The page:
Author: Margaret Burnett
Margaret Burnett is an OSU Distinguished Professor at Oregon State University. She began her career in the industry, where she was the first woman software developer ever hired at Procter & Gamble Ivorydale. A few degrees and start-ups later, she joined academia, with a research focus on people who are engaged in some form of software development. She was the principal architect of the Forms/3 and FAR visual programming languages and co-founded the area of end-user software engineering, which aims to improve software for computer users that are not trained in programming.
She pioneered the use of information foraging theory in the domain of software debugging and leads the team that created GenderMag, a software inspection process that uncovers gender inclusiveness issues in software from spreadsheets to programming environments. Burnett is an ACM Fellow, a member of the ACM CHI Academy, and an award-winning mentor. She currently serves on three editorial boards, and has served in over 50 conference organizations and program committee roles. She is also on the Academic Alliance Advisory Board of the National Center for Women In Technology (NCWIT).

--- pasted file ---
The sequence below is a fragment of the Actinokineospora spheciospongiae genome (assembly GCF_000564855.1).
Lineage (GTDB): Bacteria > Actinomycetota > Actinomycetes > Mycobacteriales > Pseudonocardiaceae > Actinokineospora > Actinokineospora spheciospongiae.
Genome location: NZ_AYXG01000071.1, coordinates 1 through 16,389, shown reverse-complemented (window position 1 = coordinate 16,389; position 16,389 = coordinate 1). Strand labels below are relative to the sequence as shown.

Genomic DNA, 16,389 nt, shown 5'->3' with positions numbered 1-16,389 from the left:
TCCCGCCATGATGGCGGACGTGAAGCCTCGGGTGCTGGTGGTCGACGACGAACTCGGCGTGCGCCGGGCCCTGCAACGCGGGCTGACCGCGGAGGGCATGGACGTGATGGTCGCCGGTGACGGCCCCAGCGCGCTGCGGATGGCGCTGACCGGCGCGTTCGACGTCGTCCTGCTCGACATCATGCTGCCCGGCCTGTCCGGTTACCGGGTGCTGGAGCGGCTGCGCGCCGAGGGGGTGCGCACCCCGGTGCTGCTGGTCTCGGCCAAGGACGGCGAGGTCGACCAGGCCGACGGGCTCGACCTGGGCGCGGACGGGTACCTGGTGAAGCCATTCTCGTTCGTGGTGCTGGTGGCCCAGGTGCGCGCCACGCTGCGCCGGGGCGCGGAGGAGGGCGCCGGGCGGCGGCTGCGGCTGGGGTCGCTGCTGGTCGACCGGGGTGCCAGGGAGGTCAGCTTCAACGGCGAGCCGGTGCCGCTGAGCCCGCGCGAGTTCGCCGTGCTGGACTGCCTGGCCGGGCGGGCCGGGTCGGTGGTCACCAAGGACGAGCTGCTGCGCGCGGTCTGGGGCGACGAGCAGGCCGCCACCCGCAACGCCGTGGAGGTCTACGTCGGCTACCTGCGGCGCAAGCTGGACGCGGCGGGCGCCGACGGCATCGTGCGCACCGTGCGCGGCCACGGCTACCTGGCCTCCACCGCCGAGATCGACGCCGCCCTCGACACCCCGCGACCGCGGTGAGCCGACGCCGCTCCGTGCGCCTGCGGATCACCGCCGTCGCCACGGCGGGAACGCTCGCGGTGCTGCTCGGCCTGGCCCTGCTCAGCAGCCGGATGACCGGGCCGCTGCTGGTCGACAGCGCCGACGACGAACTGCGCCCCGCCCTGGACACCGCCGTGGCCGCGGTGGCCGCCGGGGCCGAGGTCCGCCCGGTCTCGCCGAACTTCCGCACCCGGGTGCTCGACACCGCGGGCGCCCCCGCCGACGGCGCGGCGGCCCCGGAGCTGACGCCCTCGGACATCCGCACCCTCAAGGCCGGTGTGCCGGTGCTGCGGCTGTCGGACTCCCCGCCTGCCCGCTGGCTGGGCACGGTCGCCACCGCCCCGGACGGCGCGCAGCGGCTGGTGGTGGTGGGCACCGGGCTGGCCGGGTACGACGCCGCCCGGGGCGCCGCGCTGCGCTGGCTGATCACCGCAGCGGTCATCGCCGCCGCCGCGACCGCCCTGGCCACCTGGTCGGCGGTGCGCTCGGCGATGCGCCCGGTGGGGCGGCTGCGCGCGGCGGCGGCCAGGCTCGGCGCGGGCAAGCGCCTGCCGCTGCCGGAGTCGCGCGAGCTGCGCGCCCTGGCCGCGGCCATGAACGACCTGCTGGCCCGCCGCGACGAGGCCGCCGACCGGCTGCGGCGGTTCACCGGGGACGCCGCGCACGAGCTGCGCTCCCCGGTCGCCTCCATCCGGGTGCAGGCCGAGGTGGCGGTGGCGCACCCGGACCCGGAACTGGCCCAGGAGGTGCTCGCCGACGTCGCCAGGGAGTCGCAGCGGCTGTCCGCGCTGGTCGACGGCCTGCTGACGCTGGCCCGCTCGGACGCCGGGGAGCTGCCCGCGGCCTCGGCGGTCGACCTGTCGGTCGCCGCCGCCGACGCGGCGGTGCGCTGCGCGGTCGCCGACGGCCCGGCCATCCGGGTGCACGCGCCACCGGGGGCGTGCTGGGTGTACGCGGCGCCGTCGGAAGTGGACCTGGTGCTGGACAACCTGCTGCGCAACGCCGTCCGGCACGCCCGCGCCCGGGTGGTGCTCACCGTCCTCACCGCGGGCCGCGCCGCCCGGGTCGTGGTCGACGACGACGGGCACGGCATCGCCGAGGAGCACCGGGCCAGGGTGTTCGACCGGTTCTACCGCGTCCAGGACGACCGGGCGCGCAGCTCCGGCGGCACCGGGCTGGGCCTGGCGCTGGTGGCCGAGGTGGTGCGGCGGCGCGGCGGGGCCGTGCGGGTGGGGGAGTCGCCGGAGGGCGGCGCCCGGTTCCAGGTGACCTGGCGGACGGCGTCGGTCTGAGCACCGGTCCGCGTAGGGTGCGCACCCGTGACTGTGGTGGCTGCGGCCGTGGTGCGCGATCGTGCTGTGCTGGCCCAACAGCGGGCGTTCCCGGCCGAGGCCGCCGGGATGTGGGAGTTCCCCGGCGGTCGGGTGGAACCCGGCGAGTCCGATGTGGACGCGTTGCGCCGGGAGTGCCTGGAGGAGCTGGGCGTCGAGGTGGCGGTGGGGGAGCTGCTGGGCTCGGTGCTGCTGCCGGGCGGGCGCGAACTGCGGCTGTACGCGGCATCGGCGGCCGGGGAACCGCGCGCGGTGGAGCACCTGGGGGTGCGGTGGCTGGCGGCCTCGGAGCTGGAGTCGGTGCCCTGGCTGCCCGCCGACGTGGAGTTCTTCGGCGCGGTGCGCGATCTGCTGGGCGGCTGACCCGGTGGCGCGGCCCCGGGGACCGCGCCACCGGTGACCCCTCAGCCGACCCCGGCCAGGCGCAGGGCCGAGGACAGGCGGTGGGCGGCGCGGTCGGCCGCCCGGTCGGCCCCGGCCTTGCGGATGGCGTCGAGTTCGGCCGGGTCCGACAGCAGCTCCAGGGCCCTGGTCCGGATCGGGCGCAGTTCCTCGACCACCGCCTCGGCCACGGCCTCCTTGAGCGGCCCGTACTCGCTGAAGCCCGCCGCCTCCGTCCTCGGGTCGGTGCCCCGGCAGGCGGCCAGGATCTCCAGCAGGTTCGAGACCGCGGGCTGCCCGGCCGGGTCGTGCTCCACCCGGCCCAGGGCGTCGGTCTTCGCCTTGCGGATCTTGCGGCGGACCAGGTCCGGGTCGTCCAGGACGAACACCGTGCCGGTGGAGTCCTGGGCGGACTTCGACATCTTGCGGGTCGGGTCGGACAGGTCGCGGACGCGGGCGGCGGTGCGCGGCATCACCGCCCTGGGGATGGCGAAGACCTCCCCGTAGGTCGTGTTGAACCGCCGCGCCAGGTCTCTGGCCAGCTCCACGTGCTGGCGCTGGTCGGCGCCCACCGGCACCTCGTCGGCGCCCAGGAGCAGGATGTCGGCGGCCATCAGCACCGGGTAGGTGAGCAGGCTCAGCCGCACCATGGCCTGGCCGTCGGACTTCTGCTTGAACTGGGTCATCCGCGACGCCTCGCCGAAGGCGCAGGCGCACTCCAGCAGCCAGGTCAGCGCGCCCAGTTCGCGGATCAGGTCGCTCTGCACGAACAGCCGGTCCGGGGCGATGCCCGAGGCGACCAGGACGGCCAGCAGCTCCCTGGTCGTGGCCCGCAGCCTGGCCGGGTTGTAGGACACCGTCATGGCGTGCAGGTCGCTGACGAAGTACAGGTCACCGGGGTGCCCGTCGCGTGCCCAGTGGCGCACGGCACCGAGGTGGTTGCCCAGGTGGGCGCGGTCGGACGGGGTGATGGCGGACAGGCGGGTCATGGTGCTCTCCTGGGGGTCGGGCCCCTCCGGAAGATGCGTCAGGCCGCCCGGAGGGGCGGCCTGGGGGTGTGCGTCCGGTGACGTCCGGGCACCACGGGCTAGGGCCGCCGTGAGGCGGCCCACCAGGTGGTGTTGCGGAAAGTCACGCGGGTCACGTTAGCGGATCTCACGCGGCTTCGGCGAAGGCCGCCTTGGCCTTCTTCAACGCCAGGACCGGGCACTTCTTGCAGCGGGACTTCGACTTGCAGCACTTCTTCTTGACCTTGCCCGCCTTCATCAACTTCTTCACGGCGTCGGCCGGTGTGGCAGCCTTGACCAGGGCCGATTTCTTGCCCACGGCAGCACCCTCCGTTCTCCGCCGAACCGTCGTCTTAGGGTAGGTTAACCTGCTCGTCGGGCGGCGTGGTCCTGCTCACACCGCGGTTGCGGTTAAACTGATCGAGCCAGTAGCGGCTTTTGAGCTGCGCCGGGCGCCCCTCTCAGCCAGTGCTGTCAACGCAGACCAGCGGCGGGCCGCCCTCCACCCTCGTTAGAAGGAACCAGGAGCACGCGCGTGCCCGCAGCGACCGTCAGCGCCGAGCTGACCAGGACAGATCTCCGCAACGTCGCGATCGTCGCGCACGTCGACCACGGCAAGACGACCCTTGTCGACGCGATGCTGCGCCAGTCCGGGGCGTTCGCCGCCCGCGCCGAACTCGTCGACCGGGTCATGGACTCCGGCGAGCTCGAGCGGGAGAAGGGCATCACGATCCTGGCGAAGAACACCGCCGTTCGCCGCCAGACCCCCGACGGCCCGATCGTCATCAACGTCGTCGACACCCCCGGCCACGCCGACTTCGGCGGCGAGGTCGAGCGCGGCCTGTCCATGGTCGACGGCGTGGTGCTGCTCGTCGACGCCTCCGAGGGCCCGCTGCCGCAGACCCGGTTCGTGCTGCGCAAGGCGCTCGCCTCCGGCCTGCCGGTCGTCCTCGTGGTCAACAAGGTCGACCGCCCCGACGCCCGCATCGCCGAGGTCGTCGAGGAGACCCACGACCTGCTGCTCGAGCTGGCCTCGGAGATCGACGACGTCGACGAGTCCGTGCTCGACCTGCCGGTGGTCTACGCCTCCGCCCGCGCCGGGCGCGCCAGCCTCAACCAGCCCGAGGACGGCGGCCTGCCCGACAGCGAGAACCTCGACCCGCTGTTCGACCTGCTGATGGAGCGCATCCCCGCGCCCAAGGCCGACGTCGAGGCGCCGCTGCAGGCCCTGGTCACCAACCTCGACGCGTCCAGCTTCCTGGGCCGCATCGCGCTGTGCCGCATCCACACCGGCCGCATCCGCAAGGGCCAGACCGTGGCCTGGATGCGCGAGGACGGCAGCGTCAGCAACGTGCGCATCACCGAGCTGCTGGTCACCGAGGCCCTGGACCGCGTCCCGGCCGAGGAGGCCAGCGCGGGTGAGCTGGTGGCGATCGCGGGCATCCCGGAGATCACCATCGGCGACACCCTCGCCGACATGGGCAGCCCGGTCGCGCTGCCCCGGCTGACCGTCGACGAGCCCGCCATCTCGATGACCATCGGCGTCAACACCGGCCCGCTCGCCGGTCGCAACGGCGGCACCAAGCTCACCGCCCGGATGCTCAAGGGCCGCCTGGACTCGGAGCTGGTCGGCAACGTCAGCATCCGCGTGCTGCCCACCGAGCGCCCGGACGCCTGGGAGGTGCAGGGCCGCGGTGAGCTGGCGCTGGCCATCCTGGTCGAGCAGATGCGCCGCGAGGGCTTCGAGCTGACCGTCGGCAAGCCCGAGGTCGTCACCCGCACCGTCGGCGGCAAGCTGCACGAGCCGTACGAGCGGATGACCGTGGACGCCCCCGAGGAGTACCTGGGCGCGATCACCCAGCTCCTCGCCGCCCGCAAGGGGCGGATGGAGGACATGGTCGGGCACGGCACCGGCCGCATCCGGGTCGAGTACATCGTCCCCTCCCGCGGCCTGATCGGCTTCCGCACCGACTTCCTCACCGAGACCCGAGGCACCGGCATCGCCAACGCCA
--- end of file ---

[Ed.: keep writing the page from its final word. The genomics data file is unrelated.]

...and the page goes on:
Burnett was a recipient of IBM's International Faculty Award (2007, 2008). She was also recently honored with Oregon State University's Excellence in Graduate Mentoring Award (2010), OSU College of Engineering’s Research Award (2009), OSU College of Engineering’s Research Collaboration Award (2005), and with OSU’s Elizabeth P. Ritchie Distinguished Professor Award (2000). She is a past recipient of the National Science Foundation’s Young Investigator Award (1994).
Curran, William, Moore, Travis, Kulesza, Todd, Wong, Weng-Keen, Todorovic, Sinisa, Stumpf, Simone, White, Rachel, Burnett, Margaret (2012): Towards recognizing "cool": can end users help computer vision recognize subjective attrib. In: Proceedings of the 2012 International Conference on Intelligent User Interfaces , 2012, . pp. 285-288. https://dx.doi.org/10.1145/2166966.2167019